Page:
|Near Snow Hill station. A different view here.|
|Selfridges department store. Click here for some more images.|
|Town hall built early 1930`s. In the past has been a venue for all types of music. Elgar and Mendelsohn, The Beatles and The Stones this building has heard it all. The two latter groups appeared live.|
|The refurbished New Street Station with the Grand central shopping centre above the main concourse.|
|Close up of the right side below the Grand Central name. As you run frantically for your train you can watch it depart in the reflecting metal clad building. Personaly I think it`s horrible.|
|Hall of Memory, Library and Baskerville House.|
|Birmingham city library.|
|Roof garden of the library gives panoramic views of the city.|
|From the library roof garden. Nb Valerie in Cambrian basin.|
|Spring Hill library opened in 1893. In 1895 a man was sentenced to 6 weeks in prison with hard labour for throwing books inside the library. Nowadays that man could throw groceries around as Tesco have managed to join their store onto the library. They both now share a common entrance. The library survived being demolished by road improvements but somehow bloody Tesco managed to attach some glass and metal to a piece of historic Brum.|
|The Cube. The view from above shows it`s not the shape you first think.|
|A shopping arcade dating back to 1926|
|Birmingham City Council House opened 1870.|
The floozie in the jacuzzi has a pink bra courtesy of the "Ladies fight breast cancer" charity. Click here to see a photo gallery of the garden in it`s water feature days.
|The Bell Edison telephone exchange dates back to late 1800`s.|
|Brindley Place with an unusual roof line on the Costa coffee building.|
|Leaving Birmingham both canal and railway about to enter a tunnel.|
Different attitudes and architectural styles abound; I get a headache looking at the images. No doubt locals also either approve or diapprove of the new structures. Mind, it is what is inside the structures that probably counts the most. Sometime I wonder who has their head above or below ground; the architects or the local councils that approve such weird designs?
In one hundred years or less, will it matter to us? We'll all be elsewhere no doubt; at least the odd shapes, from well above will make superb bomb targets if the war ever returns as it did some seventy years prior.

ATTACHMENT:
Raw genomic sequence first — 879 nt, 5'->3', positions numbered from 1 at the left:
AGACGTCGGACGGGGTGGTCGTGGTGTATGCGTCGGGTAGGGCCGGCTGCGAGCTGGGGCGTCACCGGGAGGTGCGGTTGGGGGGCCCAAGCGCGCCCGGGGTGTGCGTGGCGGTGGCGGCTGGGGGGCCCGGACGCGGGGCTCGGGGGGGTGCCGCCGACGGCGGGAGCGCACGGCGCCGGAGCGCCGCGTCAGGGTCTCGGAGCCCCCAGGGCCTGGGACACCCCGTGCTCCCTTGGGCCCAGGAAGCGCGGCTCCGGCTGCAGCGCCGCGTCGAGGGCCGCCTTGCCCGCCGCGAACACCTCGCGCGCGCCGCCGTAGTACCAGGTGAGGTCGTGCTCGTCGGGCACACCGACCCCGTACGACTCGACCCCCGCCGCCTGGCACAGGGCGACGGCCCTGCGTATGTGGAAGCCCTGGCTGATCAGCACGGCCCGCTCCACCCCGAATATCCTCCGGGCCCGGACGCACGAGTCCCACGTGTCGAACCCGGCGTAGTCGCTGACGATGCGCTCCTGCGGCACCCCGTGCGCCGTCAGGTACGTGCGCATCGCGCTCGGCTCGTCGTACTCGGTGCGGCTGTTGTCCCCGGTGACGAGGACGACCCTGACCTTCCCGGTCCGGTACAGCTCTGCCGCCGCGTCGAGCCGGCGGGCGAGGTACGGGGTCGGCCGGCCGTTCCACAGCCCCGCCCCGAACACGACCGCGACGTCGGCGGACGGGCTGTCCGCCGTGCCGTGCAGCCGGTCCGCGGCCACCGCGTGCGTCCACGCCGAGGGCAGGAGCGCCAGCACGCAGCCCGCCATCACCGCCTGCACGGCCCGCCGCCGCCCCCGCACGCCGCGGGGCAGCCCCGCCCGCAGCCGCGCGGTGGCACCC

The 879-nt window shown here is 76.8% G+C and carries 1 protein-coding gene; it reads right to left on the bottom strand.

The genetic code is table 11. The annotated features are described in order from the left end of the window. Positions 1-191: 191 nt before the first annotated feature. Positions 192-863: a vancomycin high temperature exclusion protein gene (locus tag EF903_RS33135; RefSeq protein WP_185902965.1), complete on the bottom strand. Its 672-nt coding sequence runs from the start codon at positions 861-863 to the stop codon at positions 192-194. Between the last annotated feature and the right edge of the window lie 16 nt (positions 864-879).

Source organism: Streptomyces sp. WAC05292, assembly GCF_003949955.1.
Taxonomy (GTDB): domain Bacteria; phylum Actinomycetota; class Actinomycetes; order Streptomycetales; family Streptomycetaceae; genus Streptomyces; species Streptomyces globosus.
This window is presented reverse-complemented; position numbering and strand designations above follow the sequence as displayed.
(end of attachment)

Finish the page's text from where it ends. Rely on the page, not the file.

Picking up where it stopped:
I look at the stories Les has woven about how and where the canals once were, thinking railways would supersede the canals (which they did, in some locations) and then the railways would be ousted for newer physical structures, and whatever was needed for the occupiers of
these new (may I say weird) structures would be conveyed
to and fro courtesy of rubber tyred vehicles perhaps.
Rather fittng NB Valerie has arrived by water and departed by the same method from inner Birmingham by the second mode of transport, after ox cart and foot.
Keep doing these history tours; some of us have not been in Bull Ring centre vicinity for fifty years (in my case, purchased some motorcycle leathers there) and may well never return as the orld of international travel has changed, moreso for those of us on the "it's too expensive to travel account health insurance" and similar.
Hi Les & Jaq. Just caught up on the blog. Sorry to hear of your medical woes, but pleased you were able to get out and explore the city. Loved the historical blog about the old city centre wharves. Having worked in the Broad St area, I thought I knew it - you've taught me so much more!
So impressed by the photo of your logs - Valerie will be sitting a little lower in the cut with all that on the roof!
All the best,
I wonder what will take over from the trains? Perhaps people will teleport to their destination. I do prefer the older buildings as the craftsmanship of all the detail included in the construction is facinating.
Funny you should mention travel insurance as this is something I am looking into. Frightening.
You can never have to many logs what with the price of coal.
Health wise all is now good with Jaq`s knee soon to be fixed.
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